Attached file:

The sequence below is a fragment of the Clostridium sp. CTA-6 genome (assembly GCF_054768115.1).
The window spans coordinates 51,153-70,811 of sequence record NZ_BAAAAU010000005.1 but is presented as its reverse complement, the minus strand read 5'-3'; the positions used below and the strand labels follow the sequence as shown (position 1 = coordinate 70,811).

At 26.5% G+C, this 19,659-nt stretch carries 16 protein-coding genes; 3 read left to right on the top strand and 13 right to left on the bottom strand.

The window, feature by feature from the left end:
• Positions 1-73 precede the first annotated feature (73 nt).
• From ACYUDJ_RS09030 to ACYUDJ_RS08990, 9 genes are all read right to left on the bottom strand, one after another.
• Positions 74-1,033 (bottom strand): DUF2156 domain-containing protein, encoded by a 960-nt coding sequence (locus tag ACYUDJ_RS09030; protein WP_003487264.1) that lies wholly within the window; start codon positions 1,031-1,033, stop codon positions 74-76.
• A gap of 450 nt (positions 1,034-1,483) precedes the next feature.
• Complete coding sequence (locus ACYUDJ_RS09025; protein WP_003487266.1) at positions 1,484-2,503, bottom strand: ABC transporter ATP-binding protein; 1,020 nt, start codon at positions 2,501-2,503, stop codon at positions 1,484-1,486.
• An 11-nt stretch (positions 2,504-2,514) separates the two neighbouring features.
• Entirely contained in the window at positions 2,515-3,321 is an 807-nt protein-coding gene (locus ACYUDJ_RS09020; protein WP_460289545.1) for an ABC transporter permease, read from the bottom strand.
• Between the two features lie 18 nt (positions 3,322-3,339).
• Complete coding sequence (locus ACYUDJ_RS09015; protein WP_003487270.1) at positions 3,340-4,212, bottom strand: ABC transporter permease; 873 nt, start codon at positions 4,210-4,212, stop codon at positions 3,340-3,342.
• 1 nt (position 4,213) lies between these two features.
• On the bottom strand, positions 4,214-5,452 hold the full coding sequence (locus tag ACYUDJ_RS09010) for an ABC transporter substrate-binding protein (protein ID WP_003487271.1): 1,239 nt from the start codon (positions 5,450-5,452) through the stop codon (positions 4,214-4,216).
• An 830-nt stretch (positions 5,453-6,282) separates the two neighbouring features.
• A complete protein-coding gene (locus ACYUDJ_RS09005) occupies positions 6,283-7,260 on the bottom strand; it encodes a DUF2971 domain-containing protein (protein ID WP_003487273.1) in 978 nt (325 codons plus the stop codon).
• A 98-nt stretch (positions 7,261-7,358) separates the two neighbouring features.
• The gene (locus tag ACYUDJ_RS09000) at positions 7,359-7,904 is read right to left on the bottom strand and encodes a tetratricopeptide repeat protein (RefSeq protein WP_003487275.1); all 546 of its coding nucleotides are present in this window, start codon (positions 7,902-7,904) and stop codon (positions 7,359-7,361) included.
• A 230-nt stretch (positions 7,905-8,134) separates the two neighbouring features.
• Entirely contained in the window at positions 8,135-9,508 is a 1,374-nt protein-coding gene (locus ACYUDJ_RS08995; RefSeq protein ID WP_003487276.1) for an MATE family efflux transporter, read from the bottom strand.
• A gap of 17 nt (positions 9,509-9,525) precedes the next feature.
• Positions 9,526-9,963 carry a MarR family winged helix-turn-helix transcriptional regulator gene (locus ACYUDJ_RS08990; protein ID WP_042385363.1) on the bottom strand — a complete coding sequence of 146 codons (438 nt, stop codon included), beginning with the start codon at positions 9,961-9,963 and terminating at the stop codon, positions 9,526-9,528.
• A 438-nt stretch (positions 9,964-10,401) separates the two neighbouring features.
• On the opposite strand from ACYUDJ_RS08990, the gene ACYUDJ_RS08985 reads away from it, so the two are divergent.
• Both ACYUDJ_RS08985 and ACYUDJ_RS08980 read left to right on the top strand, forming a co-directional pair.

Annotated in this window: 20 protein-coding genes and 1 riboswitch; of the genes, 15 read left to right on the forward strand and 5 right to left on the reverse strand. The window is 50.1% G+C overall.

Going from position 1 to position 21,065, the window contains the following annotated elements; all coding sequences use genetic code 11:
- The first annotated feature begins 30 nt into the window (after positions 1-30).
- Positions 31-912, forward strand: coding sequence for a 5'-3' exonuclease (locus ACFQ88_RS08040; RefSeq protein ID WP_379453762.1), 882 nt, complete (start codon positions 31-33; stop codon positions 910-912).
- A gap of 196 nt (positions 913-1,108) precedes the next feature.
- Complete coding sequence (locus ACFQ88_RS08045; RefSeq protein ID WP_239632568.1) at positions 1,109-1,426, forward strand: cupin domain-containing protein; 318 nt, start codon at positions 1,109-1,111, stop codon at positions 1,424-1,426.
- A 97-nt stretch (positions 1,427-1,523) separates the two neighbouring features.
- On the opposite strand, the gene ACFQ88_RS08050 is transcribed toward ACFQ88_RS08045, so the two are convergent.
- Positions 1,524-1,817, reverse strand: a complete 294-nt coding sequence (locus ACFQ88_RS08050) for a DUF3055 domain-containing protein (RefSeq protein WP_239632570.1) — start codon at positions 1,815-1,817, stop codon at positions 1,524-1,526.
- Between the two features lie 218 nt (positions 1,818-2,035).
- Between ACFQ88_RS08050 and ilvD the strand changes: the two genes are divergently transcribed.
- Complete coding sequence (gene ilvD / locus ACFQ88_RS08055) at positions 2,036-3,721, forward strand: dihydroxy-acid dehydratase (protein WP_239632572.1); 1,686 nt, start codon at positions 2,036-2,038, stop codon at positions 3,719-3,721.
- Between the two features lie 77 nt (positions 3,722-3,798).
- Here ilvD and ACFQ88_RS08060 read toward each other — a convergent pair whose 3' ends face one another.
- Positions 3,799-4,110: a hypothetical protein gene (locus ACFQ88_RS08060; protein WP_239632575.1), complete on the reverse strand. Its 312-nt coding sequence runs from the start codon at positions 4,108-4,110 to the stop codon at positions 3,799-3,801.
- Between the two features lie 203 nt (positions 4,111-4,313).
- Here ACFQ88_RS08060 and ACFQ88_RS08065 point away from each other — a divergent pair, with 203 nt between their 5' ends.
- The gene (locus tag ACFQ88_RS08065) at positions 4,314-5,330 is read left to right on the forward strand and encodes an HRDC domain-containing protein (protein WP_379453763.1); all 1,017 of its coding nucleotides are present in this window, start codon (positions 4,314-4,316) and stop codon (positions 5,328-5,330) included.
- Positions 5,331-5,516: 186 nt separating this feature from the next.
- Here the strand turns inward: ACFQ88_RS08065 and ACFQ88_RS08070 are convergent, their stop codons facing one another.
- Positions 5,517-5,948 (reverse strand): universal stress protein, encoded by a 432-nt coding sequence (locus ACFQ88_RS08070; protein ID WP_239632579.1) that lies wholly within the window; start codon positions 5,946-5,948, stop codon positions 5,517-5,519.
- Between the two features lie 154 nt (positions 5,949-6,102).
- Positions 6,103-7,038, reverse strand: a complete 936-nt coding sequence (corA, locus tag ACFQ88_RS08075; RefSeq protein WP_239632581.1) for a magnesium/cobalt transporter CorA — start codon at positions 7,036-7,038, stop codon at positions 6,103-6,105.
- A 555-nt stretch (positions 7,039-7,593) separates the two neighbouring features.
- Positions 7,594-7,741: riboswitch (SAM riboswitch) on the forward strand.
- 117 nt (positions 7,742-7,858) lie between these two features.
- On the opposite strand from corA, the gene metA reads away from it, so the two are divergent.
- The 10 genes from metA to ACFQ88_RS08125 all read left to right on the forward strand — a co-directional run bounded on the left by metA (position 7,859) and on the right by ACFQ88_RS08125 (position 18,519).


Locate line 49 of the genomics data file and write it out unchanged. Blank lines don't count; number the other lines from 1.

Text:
- Positions 6,103-7,038, reverse strand: a complete 936-nt coding sequence (corA, locus tag ACFQ88_RS08075; RefSeq protein WP_239632581.1) for a magnesium/cobalt transporter CorA — start codon at positions 7,036-7,038, stop codon at positions 6,103-6,105.